Writer’s block

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As Joan Acocella has pointed out, writer’s block is a modern notion. It’s fake. It’s not real.

A professional basketball player doesn’t step up to the free throw line and forget how to shoot a free throw. A professional bus drivers doesn’t wonder how to drive a bus.

They shoot. They drive. Because they are professionals. The professional shows up even if they don’t feel like showing up. They do their job. They do their work.

So why then do writers get this pass of feeling blocked?

Steve Pressfield calls this Resistance. Resistance is the noise in our head that keeps up from being the person we are born to be. That noise is the amygdala.

The amygdala are two small nuclei about the size of an almond that connects directly to the spinal cord. It can react two to three seconds faster before the prefrontal cortex kicks in to reason with the situation.

So when someone yells Fore!, the amygdala reacts and tells us to duck. We don’t sit there and bargain, we react to keep us safe.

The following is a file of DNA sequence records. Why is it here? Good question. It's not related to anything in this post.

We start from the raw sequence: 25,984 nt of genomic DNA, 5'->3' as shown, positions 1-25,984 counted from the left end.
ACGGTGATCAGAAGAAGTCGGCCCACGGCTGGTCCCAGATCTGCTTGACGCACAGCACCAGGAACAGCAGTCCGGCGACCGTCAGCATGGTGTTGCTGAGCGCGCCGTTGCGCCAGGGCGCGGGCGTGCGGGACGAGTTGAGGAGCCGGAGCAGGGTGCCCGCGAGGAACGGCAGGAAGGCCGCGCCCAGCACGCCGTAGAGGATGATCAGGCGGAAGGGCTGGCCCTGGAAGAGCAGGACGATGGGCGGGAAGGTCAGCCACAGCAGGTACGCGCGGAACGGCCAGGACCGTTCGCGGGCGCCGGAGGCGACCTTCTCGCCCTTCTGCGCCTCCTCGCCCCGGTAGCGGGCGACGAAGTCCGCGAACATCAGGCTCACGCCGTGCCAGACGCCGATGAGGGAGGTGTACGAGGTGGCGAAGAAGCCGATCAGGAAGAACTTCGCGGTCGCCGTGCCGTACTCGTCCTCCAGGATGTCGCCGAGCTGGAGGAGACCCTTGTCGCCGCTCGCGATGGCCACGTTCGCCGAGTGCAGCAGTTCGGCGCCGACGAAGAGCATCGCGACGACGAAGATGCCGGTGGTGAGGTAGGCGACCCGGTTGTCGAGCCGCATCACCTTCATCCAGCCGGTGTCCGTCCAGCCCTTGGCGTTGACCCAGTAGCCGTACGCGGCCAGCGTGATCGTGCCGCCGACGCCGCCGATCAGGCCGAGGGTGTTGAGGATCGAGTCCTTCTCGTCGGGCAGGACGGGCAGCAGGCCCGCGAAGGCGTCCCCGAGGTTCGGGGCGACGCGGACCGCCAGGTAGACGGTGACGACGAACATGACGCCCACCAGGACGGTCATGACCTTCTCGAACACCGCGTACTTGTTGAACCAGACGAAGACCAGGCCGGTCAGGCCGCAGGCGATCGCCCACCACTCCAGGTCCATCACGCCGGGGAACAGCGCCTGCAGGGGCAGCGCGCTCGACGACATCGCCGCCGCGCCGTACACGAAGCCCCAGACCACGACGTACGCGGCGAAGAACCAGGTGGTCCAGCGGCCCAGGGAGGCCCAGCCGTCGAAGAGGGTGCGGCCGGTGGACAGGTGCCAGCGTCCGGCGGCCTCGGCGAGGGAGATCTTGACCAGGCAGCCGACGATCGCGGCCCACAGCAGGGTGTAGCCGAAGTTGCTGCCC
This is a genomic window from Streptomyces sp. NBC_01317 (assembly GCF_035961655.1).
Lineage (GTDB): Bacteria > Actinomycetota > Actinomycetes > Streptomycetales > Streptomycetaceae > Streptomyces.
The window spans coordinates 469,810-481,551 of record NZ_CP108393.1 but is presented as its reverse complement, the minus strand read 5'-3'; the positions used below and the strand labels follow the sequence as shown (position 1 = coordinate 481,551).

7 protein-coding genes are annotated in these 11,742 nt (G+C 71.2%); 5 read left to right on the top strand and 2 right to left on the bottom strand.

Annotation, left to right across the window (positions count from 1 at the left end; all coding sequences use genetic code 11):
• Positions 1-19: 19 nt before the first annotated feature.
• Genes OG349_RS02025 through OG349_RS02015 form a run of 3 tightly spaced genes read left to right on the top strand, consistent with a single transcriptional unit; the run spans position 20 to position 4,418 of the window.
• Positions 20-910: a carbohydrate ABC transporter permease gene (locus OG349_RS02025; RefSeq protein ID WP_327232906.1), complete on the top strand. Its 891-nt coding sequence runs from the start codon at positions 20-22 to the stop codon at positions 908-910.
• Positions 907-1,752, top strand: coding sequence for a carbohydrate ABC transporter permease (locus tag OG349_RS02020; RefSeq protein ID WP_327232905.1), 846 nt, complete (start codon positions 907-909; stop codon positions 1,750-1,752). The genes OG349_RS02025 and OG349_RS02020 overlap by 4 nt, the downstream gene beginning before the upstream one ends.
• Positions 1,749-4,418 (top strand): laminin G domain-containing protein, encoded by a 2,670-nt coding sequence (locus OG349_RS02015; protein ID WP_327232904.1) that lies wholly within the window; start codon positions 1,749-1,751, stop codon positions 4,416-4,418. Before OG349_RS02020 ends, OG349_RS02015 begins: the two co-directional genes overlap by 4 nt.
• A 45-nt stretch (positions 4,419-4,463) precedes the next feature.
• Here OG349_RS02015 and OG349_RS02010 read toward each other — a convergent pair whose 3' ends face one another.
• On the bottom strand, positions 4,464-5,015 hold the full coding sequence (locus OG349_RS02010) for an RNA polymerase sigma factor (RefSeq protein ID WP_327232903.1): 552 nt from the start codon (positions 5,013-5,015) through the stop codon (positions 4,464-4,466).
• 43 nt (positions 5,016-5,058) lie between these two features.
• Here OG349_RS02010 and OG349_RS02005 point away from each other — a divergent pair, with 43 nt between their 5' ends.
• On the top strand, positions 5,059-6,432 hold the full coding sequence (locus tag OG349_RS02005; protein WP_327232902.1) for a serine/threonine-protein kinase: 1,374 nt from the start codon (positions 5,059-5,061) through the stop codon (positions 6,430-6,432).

The problem is, like most of our brain, it has no capacity for language. So it doesn’t understand the difference between a text from the boss and a threat of a sabertooth tiger.

According to the amygdala, both are just as threatening to our survival.

So, when the writer sits down to type, Resistance begins to show up. It begins to lay out the reasons why we are not good enough. Why we will fail. It subverts us from shipping our work so that we won’t be criticized.

Subsequently, we too often decide it is better to play it safe. Then, we quit.

We quit because it’s easier to maintain the status-quo than it is to rock the boat. We quit because of Resistance. Because we are afraid. The story we begin to tell ourselves is, “I’m blocked. I have no good ideas.”

We grab on to the narrative of writer’s block because of how it makes us feel. We think we can let ourselves off the hook. That we can pause from doing scary work util we get unstuck.

The only way to become unstuck, to become unblocked is to do the work. To write. And then write some more. Write until the writing turns into better writing. No excuses. Just sit down on the chair and type.

Step up to the line. Shoot your shot.

HT Seth Godin.

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  1. Pingback: You don’t create work, you share it – Josh Allred's Blog

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